Looking back isn’t always easy, especially after a year like 2020. But we believe when it comes to business, learning from past mistakes is essential to your continued success.
Today, we’ll discuss business lessons learned from the COVID-19 pandemic and how to use these lessons in our business going forward.
1. The value of a well-drafted employee contract
One big takeaway from the COVID-19 pandemic is the importance of a well-drafted employee contract or agreement.
During the pandemic, millions of employees were temporarily laid off by their employers as a result of emergency provincial orders, leaving some businesses at risk of potential lawsuits and exposing weaknesses in employee contracts. Therefore, it’s important to address these issues and ensure your employee contracts are updated and reflect the “new normal” such as:
- Work from home policy
- Temporary layoff clause
- Termination clause
- Sick leave policy (see next point)
2. Sick leave
In response to COVID-19, BC amended its Employment Standards Act to address sick leave and unpaid statutory leave in the case of COVID-19 related absences.
We addressed these changes in more detail in this article. As an employer, you should familiarize yourself with these recent changes and amend your policies as needed. And ensure you address the following areas in your employee contracts:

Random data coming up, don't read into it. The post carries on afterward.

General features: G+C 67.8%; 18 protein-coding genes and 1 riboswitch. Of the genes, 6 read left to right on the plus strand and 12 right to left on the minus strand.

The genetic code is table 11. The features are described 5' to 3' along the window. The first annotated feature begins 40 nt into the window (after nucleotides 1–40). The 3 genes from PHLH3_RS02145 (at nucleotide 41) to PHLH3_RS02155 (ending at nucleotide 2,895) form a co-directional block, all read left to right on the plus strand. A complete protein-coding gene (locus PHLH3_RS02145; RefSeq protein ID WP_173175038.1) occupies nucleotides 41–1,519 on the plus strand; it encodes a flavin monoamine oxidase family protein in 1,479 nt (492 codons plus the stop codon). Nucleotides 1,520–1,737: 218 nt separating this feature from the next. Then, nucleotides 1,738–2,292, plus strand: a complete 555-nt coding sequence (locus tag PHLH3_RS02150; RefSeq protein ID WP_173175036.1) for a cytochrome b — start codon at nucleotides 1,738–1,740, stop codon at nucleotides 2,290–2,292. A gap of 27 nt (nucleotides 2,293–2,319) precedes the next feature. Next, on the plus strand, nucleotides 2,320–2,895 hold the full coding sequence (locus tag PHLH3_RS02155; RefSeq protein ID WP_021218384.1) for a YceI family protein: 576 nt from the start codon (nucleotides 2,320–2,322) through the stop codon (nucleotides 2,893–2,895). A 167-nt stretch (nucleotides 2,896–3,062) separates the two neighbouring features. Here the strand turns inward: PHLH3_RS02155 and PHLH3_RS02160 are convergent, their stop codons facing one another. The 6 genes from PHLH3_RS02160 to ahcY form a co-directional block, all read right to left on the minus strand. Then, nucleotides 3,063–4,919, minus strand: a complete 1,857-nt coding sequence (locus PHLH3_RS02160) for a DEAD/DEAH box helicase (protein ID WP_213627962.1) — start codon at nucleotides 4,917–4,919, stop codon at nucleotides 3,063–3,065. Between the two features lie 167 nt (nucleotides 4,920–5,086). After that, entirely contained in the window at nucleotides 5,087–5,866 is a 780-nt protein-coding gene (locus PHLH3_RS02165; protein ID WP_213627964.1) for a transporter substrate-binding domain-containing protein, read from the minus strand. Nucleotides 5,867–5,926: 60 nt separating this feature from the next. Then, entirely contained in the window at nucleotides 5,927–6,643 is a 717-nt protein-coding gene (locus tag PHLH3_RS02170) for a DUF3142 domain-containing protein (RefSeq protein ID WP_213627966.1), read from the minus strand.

- Sick pay
- Unpaid statutory leave
- COVID-19 related absences
3. Commercial leases
If you rent a commercial property as part of your business operations, then you may have run into issues during the pandemic with regards to rent payment. We discussed commercial lease issues during COVID-19 in-depth here. The pandemic has taught us the importance of certain clauses in our lease agreements such as:
- Force Majeure
You can read about these terms in more detail here. We recommend gaining an understanding of these clauses and ensuring they are in your commercial lease agreements.
4. Comprehensive work from home policies
Many businesses were required to pivot in 2020 in order to survive financially. One of the biggest changes to occur was employees working from home. Obviously, some jobs do require employees to work on location and, therefore, it is up to the employer to ensure a safe working environment, according to WorkSafeBC.
However, if it’s possible for your employees to work from home, then this should be addressed in-depth to clarify what is expected of the employee.
If you’d like to discuss any of these matters further and wish to make changes to your employee contracts, then do not hesitate to contact us!